We, as cybersecurity practitioners, don't know every aspect of the industry because there is so much to learn.
CHEVY CHASE, Md. (PRWEB) March 12, 2019
In the world of cybersecurity awareness and workforce shortage, Capture the Flag (CTF) competitions have become a common pathway into the cybersecurity career realm. The National Cyber League (NCL), however, is not the typical CTF. It is an experience, a challenge and a community. It is designed for rookies and experienced players to expose them to real-world cybersecurity scenarios to see how their skills stack up; registration is now open.
The NCL prepares students to work in cybersecurity careers through an offensive and defensive, CTF-like, virtual competition that uses relevant tools and lifelike scenarios to test players in a wide range of skills. The goal is for them to learn some cybersecurity skills to play NCL and then continuously play NCL to learn more. Once registered, players can access the NCL Gymnasium to start practicing (similar to a pre-game workout). They are put into a preseason and placed in brackets with others of the same skillset. After that, it’s game time – first an individual and then team game!
“Something about the NCL that stands out is how they have both a solo and team competition. The solo gives that ‘smack talking’ ability while learning the career in a fun, challenging way. When that is finished, there is the team competition. That part teaches us how to do the work in teams while doing the challenges. We, as cybersecurity practitioners, don't know every aspect of the industry because there is so much to learn. Teams allow us to grab others who have strengths where we have weaknesses to not only complete the tasks, but also learn from each other. Learning to work with others can at times be more important than doing the challenges,” said Jeremy French, NCL player since Spring Season 2016.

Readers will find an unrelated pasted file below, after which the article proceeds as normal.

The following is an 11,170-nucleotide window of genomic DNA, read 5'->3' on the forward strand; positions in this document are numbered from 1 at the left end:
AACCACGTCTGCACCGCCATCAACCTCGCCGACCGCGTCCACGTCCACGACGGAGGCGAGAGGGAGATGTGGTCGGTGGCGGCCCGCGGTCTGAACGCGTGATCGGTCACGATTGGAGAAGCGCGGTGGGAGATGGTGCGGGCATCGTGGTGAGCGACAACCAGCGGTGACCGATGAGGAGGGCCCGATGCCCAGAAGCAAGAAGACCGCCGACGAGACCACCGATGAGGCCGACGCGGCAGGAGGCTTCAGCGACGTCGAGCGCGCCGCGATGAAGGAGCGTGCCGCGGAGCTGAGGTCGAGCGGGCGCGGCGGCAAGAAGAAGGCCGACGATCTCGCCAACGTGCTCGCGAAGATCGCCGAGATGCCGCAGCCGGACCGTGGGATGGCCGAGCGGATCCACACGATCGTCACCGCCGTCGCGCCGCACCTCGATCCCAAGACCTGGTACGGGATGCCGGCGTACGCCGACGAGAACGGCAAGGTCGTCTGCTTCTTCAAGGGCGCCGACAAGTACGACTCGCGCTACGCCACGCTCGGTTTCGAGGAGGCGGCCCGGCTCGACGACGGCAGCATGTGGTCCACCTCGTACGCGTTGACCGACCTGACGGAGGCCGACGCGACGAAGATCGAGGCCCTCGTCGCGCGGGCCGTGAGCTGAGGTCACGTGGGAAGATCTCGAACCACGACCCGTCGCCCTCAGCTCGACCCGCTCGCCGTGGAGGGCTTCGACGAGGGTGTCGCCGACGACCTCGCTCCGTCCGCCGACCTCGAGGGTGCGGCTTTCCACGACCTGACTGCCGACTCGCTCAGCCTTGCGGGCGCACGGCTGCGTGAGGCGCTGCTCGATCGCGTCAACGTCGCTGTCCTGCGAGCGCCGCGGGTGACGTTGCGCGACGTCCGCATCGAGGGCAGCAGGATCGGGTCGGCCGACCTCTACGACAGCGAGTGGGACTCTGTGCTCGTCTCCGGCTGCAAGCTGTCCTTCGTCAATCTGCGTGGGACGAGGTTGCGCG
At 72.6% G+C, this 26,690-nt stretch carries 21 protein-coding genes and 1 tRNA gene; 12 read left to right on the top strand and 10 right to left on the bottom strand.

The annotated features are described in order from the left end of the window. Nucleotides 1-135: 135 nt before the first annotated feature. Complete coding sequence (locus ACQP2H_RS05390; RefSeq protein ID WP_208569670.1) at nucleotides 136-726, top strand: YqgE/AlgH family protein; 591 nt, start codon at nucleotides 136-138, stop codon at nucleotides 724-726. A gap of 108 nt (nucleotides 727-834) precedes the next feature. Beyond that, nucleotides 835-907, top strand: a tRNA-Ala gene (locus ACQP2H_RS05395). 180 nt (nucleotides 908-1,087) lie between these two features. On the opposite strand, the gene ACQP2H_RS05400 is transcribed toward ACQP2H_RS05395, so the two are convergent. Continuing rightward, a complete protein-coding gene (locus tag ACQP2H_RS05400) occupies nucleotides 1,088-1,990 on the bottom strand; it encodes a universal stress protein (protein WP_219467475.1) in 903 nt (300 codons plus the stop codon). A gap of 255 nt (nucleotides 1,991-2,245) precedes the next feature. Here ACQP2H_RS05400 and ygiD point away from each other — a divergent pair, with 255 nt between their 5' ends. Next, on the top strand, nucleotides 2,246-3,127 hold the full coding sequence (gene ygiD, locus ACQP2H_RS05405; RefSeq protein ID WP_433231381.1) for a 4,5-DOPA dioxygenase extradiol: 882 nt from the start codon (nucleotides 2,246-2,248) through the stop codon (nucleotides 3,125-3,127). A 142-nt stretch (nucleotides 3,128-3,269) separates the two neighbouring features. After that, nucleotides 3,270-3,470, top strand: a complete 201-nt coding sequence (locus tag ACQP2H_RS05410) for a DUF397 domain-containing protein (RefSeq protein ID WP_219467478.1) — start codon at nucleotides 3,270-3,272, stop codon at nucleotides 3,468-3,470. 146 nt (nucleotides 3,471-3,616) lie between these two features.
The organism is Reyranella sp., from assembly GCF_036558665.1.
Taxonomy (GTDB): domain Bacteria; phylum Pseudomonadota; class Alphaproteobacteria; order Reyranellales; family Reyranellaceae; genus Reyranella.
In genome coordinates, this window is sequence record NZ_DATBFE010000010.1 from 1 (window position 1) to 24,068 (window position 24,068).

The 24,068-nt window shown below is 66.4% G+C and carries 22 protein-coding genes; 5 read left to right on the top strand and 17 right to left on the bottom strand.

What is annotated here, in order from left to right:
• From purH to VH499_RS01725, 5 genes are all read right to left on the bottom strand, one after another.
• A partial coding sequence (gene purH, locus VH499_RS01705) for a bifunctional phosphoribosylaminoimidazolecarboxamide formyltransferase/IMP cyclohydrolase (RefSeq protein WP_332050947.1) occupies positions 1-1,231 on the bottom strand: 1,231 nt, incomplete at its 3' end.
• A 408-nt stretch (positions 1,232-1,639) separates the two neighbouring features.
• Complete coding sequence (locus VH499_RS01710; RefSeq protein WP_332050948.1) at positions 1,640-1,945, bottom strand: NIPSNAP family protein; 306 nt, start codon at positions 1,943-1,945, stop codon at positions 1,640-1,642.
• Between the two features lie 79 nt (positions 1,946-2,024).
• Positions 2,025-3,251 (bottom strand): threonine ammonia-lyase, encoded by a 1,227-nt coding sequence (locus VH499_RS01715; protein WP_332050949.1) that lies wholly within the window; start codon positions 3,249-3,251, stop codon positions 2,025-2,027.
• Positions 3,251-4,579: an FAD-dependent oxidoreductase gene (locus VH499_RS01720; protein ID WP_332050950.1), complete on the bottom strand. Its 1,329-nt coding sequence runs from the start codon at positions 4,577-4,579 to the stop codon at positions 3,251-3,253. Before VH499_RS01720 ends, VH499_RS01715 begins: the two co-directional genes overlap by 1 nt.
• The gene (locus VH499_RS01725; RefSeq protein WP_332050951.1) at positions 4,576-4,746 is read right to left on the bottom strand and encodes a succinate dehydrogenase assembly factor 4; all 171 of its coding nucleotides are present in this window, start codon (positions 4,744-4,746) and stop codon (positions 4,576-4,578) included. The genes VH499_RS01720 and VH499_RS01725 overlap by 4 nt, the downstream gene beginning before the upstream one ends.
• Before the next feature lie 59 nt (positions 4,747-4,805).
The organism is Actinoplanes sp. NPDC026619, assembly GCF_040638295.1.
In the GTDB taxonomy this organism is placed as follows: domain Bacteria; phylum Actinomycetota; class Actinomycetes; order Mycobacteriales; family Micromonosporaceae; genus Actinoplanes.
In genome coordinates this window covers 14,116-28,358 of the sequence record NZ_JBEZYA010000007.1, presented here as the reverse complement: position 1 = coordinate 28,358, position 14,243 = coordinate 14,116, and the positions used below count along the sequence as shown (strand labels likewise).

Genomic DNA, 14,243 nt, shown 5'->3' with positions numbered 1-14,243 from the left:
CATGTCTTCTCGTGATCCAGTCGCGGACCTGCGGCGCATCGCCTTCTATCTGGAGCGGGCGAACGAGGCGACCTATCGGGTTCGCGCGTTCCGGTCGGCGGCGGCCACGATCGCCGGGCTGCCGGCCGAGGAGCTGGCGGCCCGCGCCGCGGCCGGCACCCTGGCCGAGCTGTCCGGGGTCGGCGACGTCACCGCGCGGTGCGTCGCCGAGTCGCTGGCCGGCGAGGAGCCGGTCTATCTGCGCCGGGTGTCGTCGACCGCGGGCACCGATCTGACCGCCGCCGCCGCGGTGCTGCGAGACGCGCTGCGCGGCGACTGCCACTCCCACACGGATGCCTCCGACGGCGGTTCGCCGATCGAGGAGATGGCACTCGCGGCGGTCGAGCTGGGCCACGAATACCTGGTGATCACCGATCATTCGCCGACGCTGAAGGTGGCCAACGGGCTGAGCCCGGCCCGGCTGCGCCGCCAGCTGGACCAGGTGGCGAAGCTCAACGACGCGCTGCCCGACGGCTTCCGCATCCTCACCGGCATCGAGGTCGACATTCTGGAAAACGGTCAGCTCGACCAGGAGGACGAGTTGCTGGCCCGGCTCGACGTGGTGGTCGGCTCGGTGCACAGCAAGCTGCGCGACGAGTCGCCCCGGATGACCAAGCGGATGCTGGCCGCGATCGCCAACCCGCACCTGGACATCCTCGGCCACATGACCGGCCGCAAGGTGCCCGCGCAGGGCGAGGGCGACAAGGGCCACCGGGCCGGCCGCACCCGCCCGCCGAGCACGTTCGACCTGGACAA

High school and college players are encouraged to register. For $35, they can access the NCL Gymnasium, preseason game, individual game and beloved team game, which some say is the highlight of their NCL experience. Each player’s strengths and weaknesses in the individual game are assessed in a Scouting Report. Players use these reports to better themselves for the next season and add it to their résumés. Employers use the reports to determine their next hire.
Wondering how realistic NCL is? Imagine a corporate network having its sensitive data infiltrated. Sounds familiar, right? NCL will test players to see if they are prepared to analyze wireless traffic and decipher a custom protocol to help the situation. Another challenge players could encounter is helping police officers crack salted passwords to access a hacker’s computer to gather evidence. The list goes on as NCL games are based on the CompTIA Security+™ and EC-Council Certified Ethical Hacker (CEH)™ performance-based exam objectives and include: Open Source Intelligence, Scanning, Enumeration and Exploitation, Password Cracking, Traffic Analysis, Log Analysis, Wireless Security, Cryptography and Web Application Security.
Registration is now open. No previous experience is required. To register, visit http://www.nationalcyberleague.org/spring-season.